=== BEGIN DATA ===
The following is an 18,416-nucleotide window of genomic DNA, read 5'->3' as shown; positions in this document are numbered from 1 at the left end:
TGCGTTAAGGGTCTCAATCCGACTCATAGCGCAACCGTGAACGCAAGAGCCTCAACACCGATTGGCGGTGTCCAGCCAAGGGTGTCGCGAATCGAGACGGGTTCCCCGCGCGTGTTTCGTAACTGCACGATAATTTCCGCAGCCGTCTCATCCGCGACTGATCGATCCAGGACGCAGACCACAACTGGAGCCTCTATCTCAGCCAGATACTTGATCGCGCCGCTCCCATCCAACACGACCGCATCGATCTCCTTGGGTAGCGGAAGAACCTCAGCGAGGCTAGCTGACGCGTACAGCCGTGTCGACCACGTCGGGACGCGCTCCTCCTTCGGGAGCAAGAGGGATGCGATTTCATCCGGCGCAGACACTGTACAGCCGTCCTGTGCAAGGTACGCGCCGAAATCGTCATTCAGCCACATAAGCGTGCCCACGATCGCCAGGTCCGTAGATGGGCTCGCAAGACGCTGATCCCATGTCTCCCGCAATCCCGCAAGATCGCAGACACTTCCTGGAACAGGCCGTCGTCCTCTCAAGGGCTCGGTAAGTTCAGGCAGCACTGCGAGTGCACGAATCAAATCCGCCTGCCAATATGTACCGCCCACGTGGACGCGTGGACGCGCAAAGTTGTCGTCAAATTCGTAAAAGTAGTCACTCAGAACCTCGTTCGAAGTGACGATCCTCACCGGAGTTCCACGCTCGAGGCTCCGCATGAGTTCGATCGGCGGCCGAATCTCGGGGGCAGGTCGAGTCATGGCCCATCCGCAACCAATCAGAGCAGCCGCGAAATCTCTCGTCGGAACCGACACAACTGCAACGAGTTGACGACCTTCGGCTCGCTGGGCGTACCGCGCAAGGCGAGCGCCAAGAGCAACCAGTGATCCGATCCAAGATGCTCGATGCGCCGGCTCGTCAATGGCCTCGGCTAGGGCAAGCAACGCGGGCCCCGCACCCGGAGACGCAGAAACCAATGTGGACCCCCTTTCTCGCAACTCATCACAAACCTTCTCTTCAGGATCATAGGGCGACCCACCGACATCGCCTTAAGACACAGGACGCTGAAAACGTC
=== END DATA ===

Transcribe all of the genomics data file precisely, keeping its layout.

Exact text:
The following is an 18,416-nucleotide window of genomic DNA, read 5'->3' as shown; positions in this document are numbered from 1 at the left end:
TGCGTTAAGGGTCTCAATCCGACTCATAGCGCAACCGTGAACGCAAGAGCCTCAACACCGATTGGCGGTGTCCAGCCAAGGGTGTCGCGAATCGAGACGGGTTCCCCGCGCGTGTTTCGTAACTGCACGATAATTTCCGCAGCCGTCTCATCCGCGACTGATCGATCCAGGACGCAGACCACAACTGGAGCCTCTATCTCAGCCAGATACTTGATCGCGCCGCTCCCATCCAACACGACCGCATCGATCTCCTTGGGTAGCGGAAGAACCTCAGCGAGGCTAGCTGACGCGTACAGCCGTGTCGACCACGTCGGGACGCGCTCCTCCTTCGGGAGCAAGAGGGATGCGATTTCATCCGGCGCAGACACTGTACAGCCGTCCTGTGCAAGGTACGCGCCGAAATCGTCATTCAGCCACATAAGCGTGCCCACGATCGCCAGGTCCGTAGATGGGCTCGCAAGACGCTGATCCCATGTCTCCCGCAATCCCGCAAGATCGCAGACACTTCCTGGAACAGGCCGTCGTCCTCTCAAGGGCTCGGTAAGTTCAGGCAGCACTGCGAGTGCACGAATCAAATCCGCCTGCCAATATGTACCGCCCACGTGGACGCGTGGACGCGCAAAGTTGTCGTCAAATTCGTAAAAGTAGTCACTCAGAACCTCGTTCGAAGTGACGATCCTCACCGGAGTTCCACGCTCGAGGCTCCGCATGAGTTCGATCGGCGGCCGAATCTCGGGGGCAGGTCGAGTCATGGCCCATCCGCAACCAATCAGAGCAGCCGCGAAATCTCTCGTCGGAACCGACACAACTGCAACGAGTTGACGACCTTCGGCTCGCTGGGCGTACCGCGCAAGGCGAGCGCCAAGAGCAACCAGTGATCCGATCCAAGATGCTCGATGCGCCGGCTCGTCAATGGCCTCGGCTAGGGCAAGCAACGCGGGCCCCGCACCCGGAGACGCAGAAACCAATGTGGACCCCCTTTCTCGCAACTCATCACAAACCTTCTCTTCAGGATCATAGGGCGACCCACCGACATCGCCTTAAGACACAGGACGCTGAAAACGTC